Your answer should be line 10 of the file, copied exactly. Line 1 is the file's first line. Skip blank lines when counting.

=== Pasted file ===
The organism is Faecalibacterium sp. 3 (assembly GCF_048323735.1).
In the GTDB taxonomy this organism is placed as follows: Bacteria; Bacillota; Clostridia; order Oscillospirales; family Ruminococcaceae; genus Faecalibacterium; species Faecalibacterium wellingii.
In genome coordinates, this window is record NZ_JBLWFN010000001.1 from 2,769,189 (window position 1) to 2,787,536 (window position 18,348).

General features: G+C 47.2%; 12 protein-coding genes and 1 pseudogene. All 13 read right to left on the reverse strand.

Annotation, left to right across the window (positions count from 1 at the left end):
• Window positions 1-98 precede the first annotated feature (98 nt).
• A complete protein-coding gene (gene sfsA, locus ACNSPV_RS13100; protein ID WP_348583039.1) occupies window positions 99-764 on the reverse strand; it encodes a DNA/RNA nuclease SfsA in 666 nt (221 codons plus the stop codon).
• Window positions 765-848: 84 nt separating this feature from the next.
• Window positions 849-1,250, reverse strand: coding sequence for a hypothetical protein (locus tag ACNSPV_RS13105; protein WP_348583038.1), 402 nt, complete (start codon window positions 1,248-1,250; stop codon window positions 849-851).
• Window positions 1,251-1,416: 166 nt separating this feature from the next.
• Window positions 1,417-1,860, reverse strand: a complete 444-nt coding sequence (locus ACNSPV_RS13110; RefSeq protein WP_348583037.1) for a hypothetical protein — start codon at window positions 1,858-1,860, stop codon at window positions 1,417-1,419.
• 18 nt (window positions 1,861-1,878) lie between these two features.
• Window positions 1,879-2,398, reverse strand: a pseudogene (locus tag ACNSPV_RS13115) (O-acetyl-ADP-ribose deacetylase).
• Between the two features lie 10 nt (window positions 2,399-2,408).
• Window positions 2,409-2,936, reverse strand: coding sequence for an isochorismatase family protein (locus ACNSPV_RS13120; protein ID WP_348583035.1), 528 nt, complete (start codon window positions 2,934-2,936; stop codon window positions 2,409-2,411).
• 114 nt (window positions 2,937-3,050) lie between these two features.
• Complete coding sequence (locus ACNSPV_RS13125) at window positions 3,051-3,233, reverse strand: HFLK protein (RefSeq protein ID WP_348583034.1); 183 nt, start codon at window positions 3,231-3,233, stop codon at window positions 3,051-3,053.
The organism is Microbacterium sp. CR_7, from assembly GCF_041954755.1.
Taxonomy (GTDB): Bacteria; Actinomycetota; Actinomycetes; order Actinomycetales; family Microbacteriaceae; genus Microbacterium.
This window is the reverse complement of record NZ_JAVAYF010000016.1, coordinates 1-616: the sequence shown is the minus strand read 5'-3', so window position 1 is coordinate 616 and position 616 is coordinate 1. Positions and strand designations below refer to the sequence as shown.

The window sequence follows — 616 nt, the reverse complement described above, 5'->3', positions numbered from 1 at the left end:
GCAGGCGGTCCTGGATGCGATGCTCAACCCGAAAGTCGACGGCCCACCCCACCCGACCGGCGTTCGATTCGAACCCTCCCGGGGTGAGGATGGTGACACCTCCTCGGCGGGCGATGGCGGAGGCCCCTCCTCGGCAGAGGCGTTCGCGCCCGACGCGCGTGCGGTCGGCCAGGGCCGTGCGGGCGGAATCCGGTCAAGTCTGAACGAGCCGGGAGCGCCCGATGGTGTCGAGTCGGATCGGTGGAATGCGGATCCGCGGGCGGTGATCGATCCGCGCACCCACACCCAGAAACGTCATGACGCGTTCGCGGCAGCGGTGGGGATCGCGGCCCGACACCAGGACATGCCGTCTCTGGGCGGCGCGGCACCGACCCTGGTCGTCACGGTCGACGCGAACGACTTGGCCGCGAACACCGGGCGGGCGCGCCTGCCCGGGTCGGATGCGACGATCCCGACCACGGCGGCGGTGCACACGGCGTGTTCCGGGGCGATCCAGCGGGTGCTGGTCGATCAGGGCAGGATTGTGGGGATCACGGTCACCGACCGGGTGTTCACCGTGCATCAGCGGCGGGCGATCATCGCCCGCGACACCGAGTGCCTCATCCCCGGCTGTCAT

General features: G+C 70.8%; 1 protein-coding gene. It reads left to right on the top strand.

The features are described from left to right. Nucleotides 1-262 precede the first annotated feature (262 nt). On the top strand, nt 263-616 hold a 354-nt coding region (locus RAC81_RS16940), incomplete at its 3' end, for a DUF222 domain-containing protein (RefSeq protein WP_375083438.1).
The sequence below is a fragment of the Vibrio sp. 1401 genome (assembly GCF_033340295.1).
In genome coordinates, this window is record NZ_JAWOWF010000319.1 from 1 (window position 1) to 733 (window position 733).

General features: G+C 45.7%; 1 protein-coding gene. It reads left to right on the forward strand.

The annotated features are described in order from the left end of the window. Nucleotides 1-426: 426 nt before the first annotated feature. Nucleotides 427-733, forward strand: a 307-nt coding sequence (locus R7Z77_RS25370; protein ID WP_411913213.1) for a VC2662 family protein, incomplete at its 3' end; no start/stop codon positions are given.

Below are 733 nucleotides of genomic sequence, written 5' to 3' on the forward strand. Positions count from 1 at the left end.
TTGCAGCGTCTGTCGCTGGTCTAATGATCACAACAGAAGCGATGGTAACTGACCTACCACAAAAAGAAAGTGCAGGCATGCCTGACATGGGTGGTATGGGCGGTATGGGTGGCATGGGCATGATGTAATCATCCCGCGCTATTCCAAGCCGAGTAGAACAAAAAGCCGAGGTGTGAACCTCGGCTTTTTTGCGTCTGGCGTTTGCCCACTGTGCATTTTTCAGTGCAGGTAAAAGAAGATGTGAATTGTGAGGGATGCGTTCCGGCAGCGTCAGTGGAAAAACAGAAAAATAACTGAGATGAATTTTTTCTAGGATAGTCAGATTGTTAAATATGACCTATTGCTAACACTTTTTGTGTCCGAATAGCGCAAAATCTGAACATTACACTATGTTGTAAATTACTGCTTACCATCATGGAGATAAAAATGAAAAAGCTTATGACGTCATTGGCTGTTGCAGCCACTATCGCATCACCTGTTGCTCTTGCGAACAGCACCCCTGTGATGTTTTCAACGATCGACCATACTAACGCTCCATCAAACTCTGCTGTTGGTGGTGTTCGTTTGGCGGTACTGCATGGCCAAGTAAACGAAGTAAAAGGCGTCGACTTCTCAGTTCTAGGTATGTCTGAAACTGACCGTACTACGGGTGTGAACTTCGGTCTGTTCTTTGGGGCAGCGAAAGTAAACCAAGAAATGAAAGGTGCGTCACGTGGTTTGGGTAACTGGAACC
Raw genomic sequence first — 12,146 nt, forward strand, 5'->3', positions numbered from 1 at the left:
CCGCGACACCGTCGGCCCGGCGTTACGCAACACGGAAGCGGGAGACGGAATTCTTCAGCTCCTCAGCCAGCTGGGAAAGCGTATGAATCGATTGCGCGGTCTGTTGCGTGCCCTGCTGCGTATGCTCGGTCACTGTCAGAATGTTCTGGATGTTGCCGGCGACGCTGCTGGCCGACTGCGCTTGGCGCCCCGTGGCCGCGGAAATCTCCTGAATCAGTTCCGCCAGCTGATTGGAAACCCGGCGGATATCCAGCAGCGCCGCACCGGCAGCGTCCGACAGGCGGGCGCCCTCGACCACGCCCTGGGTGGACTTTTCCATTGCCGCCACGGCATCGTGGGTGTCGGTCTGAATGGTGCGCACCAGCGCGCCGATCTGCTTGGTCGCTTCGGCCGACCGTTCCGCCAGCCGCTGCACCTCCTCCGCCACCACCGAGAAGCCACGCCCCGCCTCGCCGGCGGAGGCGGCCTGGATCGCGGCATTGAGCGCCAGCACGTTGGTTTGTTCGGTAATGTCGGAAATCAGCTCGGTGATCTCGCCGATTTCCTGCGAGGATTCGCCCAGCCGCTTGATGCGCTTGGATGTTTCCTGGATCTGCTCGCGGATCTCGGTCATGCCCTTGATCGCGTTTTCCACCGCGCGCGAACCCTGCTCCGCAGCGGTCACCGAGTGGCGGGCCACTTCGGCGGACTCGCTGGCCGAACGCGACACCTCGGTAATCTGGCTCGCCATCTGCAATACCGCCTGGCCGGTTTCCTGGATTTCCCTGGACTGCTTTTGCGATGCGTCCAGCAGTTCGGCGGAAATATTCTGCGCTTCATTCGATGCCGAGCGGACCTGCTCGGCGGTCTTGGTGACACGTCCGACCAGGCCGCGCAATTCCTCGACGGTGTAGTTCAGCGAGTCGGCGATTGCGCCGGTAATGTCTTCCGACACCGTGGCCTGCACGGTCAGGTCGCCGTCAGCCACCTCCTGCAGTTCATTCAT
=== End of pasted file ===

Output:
• Window positions 1,251-1,416: 166 nt separating this feature from the next.